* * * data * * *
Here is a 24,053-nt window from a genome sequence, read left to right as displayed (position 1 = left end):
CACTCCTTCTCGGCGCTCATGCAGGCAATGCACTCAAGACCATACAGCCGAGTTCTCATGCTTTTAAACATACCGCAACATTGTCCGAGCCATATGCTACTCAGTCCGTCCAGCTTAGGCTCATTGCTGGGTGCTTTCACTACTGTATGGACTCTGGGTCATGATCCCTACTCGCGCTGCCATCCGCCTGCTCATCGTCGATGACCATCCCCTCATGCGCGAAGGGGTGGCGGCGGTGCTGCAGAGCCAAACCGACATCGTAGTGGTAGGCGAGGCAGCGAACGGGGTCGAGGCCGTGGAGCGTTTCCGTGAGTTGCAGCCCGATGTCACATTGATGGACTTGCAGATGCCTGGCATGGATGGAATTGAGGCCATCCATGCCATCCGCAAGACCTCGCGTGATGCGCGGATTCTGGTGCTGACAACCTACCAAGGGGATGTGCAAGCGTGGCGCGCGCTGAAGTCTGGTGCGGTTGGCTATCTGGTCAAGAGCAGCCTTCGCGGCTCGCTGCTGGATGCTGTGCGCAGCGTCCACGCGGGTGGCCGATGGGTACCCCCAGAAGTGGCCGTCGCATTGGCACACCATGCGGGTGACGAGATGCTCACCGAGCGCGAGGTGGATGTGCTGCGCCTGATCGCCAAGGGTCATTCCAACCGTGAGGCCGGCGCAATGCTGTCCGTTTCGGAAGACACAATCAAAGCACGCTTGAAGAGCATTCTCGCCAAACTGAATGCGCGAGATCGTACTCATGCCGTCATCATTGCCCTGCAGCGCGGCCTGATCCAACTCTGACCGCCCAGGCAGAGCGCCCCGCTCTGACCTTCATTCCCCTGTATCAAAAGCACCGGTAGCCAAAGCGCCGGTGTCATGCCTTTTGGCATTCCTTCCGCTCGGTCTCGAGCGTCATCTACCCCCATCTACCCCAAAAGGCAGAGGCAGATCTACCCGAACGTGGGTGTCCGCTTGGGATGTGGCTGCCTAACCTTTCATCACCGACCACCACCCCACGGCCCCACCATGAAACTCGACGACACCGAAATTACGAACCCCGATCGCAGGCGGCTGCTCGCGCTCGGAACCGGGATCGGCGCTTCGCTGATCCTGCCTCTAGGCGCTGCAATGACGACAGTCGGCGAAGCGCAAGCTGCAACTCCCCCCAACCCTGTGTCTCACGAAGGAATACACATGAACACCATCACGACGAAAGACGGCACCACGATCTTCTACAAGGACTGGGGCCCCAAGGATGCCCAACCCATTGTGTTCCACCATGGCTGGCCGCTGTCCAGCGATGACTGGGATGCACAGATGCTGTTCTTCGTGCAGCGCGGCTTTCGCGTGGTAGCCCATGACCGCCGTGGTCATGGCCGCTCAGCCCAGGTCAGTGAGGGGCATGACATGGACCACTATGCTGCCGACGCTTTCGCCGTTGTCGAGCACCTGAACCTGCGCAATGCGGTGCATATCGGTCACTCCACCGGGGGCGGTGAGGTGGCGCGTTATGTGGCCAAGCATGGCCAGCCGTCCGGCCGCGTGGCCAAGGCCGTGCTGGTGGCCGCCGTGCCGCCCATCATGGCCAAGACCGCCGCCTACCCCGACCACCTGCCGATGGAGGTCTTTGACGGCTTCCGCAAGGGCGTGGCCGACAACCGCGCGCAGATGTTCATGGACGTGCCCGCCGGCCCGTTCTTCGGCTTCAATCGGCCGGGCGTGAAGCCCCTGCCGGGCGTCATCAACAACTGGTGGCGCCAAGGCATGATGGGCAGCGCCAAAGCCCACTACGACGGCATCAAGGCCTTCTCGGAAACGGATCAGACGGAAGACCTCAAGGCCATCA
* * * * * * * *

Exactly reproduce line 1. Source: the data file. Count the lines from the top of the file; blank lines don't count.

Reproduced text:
Here is a 24,053-nt window from a genome sequence, read left to right as displayed (position 1 = left end):